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Donald Trump says he would bring back waterboarding

U.S. Republican presidential candidate Donald Trump signs autographs after a campaign Town Hall forum in Newton, Ia., Nov. 19, 2015. (Photo by Scott Morgan/Reuters)
U.S. Republican presidential candidate Donald Trump signs autographs after a campaign Town Hall forum in Newton, Ia., Nov. 19, 2015. 

Donald Trump on Sunday said that he would bring back the Bush-era practice of waterboarding in response to a question about enhanced interrogation tactics, saying in relation to ISIS, “I think waterboarding is peanuts compared to what they do to us.”

The Republican candidate seemed to legitimize the use of torture adding, "they don't use waterboarding over there. They use chopping people's heads off, they use drowning."

A 2014 report by the Senate Intelligence Committee found that waterboarding and other similar tactics used by the CIA were ineffective and at “no time did the CIA’s coercive interrogation techniques lead to the collection of imminent threat intelligence.”

RELATED: Donald Trump: ‘I want surveillance of these people that are coming in’

Trump also sought to clarify his comments on using a database to track Muslims in America for the second straight day.

The candidate has been in a back and forth with reporters beginning with a Yahoo! News interview published last Thursday in which Trump suggested the US would need to take extraordinary measures to monitor Muslims after the Paris attacks. In a followup conversation with NBC News, Trump admitted that such measures would include a Muslim database.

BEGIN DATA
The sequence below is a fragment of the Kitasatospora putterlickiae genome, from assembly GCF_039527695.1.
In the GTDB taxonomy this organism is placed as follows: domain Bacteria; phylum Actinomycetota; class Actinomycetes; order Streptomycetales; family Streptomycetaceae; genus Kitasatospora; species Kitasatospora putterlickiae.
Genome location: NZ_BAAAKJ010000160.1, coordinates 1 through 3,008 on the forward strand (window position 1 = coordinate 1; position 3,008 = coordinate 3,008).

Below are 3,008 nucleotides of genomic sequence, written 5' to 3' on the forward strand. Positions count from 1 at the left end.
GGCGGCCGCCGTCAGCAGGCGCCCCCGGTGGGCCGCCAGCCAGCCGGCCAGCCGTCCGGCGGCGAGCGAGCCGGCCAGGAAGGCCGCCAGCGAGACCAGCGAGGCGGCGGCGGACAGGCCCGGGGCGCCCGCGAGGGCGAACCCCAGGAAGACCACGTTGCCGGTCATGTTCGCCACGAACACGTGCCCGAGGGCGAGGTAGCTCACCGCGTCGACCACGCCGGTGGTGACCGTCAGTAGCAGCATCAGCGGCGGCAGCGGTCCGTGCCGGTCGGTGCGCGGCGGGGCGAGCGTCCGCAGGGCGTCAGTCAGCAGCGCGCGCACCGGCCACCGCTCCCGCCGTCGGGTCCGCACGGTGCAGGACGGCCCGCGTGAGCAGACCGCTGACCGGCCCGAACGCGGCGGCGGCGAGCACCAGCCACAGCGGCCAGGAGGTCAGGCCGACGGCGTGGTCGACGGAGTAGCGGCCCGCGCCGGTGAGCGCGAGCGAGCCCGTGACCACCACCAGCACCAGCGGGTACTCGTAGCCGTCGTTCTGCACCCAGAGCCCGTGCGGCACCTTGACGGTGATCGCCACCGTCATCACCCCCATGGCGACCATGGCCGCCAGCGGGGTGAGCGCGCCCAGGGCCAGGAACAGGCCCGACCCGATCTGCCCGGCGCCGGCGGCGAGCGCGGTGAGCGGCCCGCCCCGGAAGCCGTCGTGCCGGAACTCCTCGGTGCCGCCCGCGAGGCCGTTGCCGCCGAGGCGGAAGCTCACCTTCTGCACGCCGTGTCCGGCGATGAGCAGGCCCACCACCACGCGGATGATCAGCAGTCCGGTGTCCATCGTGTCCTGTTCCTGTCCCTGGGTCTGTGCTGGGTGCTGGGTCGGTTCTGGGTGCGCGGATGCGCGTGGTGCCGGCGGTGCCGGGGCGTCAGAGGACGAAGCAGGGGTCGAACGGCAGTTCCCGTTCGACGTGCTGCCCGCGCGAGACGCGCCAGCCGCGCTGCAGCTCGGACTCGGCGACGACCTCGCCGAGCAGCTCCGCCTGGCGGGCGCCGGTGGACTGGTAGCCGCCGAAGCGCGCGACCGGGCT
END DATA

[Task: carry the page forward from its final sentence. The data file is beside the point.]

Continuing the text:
In that same ABC News interview, Trump said he would not rule out the use of a database. "I want [a] database for the refugees if they come into the country. We have no idea who these people are." Trump also said, "We don't know if they're ISIS, we don't know if it's a Trojan Horse."

"We have no idea who's being sent in here. This could be the - it's probably not - but it could be the great [sic] Trojan Horse of all time," Trump said.

In the most recent polling available, voters say they trust Trump over every other Republican running for president when it comes to terrorism.

Trump also made statements on Sunday similar to ones he made last week about the need to surveil mosques in America. On Sunday he said there are certain mosques "everyone knows" are hot spots that he would want to monitor. "And let me tell you," Trump said, "the people who aren't involved in those mosques - they know who the bad ones are... but they don't talk."

Speaking on "This Week With George Stephanopoulos," Trump noted that when he sees lines of refugees, he only sees "strong, very powerful" men and very few women and and children. Trump then added, "There's something strange going on."

The GOP front-runner argued America has to be vigilant saying "database would be fine for them and watch list is fine - we have to watch and see what we're doing."

RELATED: Trump distances himself from Muslim database remark

He concluded his thought by saying Syrian refugees "should not come in, by the way. They should not be allowed in." Stephanopoulos responded by telling Trump statistics show most of the refugees are in fact women and children.